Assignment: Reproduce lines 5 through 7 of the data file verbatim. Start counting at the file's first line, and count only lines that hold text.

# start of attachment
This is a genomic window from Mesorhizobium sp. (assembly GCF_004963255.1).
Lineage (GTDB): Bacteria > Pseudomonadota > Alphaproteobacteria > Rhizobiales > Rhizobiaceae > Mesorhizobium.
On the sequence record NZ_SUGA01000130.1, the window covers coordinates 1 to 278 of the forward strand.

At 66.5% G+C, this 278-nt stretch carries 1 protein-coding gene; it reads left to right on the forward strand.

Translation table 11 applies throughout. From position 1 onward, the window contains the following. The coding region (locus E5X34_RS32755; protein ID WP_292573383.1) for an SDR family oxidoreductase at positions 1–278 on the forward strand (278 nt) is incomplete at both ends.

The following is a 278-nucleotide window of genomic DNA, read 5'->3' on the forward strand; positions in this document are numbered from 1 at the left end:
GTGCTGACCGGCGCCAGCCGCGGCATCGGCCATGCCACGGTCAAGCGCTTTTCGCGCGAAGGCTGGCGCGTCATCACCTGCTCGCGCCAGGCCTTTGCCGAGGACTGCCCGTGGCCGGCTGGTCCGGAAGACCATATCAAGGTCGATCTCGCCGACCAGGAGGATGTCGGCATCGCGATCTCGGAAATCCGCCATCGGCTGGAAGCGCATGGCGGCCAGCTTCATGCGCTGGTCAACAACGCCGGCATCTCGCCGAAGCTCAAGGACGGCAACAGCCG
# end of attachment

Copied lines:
Translation table 11 applies throughout. From position 1 onward, the window contains the following. The coding region (locus E5X34_RS32755; protein ID WP_292573383.1) for an SDR family oxidoreductase at positions 1–278 on the forward strand (278 nt) is incomplete at both ends.

The following is a 278-nucleotide window of genomic DNA, read 5'->3' on the forward strand; positions in this document are numbered from 1 at the left end:
GTGCTGACCGGCGCCAGCCGCGGCATCGGCCATGCCACGGTCAAGCGCTTTTCGCGCGAAGGCTGGCGCGTCATCACCTGCTCGCGCCAGGCCTTTGCCGAGGACTGCCCGTGGCCGGCTGGTCCGGAAGACCATATCAAGGTCGATCTCGCCGACCAGGAGGATGTCGGCATCGCGATCTCGGAAATCCGCCATCGGCTGGAAGCGCATGGCGGCCAGCTTCATGCGCTGGTCAACAACGCCGGCATCTCGCCGAAGCTCAAGGACGGCAACAGCCG